The Mountain Gardener: Bonsai an amazing form of tree art
by Jan Nelson
Mar 13, 2014 | 1417 views | 0 0 comments | 14 14 recommendations | email to a friend | print
Felton resident Pete Logan tends to one of his bonsai plants. Courtesy of Jan Nelson
Felton resident Pete Logan tends to one of his bonsai plants. Courtesy of Jan Nelson

For the last few years before the Santa Cruz Bonsai Kai club has its annual show I've been honored to visit one of the members for a tour of their personal bonsai collection. Last year, I viewed Marc Shaw's collection in Ben Lomond. Marc is currently serving as president of the club. The year before, I visited former president Ron Anderson's home in Boulder Creek. Both wowed me with their talent creating such amazing specimens.

This year I was happy to be invited to visit the collection of another member, Pete Logan, at his home in Felton. Over a decade ago I met Pete, as he used to come into the nursery where I worked to scour the stock of plants for interesting branching structure. You never know what you might find in the far reaches of a nursery, and Pete had a good eye for potential specimens. Over the years, he has honed his skills in creating and nurturing his bonsai collection.

In the back of his home on the San Lorenzo River, Pete has built a pergola to shade his bonsai collection of more than 100 specimens from afternoon sun. Each tree has a story as interesting as Pete's own. After returning from combat duty in Vietnam, Pete found himself suffering from anxiety, but at the time no one knew about post-traumatic stress disorder.

"Medication worked for awhile", Pete said, "but it never went away." Developing a passion for bonsai has been a way for him to relieve stress and forget everything as he immerses himself in his art.

His interest in bonsai started after watching the 1984 movie, “The Karate Kid.” He was always interested in landscaping and plants he told me, and one day picked up a Sunset magazine that had an article about bonsai. He was hooked. Pete describes his skills in styling bonsai as "self-taught" but that "being involved with the Santa Cruz Bonsai Kai club for almost 9 years has been very rewarding as far as the knowledge I've acquired and the wonderful friends I've made." He says he would recommend the club to anyone interested in learning the art of bonsai.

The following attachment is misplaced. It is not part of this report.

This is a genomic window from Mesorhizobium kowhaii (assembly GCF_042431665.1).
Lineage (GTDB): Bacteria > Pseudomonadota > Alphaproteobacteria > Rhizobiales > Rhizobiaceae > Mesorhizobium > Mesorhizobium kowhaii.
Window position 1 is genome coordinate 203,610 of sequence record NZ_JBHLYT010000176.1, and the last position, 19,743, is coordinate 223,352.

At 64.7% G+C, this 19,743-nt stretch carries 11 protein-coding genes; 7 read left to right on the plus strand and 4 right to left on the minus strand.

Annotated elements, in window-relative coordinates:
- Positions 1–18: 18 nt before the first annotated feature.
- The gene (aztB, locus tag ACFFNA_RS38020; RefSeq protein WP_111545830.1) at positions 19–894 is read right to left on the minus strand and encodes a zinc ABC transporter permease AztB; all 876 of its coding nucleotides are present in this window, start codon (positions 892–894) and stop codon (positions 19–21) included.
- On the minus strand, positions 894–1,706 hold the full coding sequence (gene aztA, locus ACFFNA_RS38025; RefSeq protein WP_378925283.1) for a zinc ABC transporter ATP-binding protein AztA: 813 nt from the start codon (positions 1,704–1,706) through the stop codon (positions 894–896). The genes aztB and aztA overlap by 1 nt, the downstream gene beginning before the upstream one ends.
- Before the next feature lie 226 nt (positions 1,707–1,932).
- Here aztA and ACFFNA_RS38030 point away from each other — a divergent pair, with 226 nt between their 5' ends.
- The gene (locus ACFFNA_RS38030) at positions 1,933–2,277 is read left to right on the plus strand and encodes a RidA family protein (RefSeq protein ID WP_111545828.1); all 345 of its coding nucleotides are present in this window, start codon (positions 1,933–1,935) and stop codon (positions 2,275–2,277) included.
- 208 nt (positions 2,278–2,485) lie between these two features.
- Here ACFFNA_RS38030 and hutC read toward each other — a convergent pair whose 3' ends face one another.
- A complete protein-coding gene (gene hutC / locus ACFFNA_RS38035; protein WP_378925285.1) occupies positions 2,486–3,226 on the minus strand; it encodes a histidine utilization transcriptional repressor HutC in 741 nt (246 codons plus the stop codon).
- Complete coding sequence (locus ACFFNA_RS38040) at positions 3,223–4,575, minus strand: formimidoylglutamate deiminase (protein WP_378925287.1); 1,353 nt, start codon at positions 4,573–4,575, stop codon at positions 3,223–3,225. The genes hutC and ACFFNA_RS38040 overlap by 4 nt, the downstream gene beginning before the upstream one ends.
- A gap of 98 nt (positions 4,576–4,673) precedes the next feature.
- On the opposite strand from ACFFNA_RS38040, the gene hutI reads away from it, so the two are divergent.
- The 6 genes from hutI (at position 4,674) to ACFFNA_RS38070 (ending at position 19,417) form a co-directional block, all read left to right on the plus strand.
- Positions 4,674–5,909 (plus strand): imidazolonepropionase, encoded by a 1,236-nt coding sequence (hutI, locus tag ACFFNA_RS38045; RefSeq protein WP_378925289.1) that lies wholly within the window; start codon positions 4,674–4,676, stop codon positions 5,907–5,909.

All the members of the club are busy getting ready for their annual show. Each decides which of their specimens they will offer for sale, to contribute to the raffle or to enter into the show. Moss needs to be collected to be placed over the soil and around the rocks in the pot, the correct base chosen to complement each specimen, training wires removed, pots cleaned and polished. Like many bonsai enthusiasts, Pete's garage is brimming with shelves of beautiful pots, driftwood, rocks of every color, polished redwood burl slices to be used for bases, soil mix ingredients, tools, wire and soil sieves. He loves all things Asian, and has a large collection of artifacts including Chinese cork carvings. I was thrilled when he handed me a tiny cork carving encased in glass to take home.


Pete doesn't know which of his collection he will take to the bonsai show. Some, like a 15-year-old liquidambar tree, haven't leafed out yet but might in time for the show. He is training it in the bunjin style. He is also proud of a two-foot redwood tree in the root-over-rock or Sekijoju style. The leading branch of the tree died off and from it has created the illusion of age and the struggle to survive or jin as the technique is called.

Other favorite bonsai of this remarkable bonsai enthusiast include a Chinese elm and a boxwood, both in the root-over-rock style. He has three different types of oaks, seven olive specimens, blooming plums, spruce, pomegranate, grapes, yaupon holly, Japanese maples and cotoneaster, all in training.

Pete is happy to share his love of bonsai with others and teaches workshops with another enthusiast monthly, starting in spring at Scarborough Gardens in Scotts Valley. His next workshop is coming up on the last Sunday of April and will cover creating bonsai from nursery plants.

Santa Cruz Bonsai Kai club meets monthly. You can find out more by attending the 26th Annual Show of Santa Cruz Bonsai Kai in Santa Cruz. You might even win the coveted specimen created on each day by sensei master, John Thompson. I still have my large dwarf Japanese garden juniper that I won a few years ago and it's doing well, thank you very much.

- Jan Nelson, a landscape designer and California certified nursery professional, will answer questions about gardening in the Santa Cruz Mountains. E-mail her at, or visit to view past columns and pictures.


If you go:

What: 26th annual Santa Cruz Bonsai Kai club show

When: Saturday and Sunday, March 22 – 23 10 a.m. to 5 p.m.

Where: Museum of Art and History, 705 Front Street, Santa Cruz



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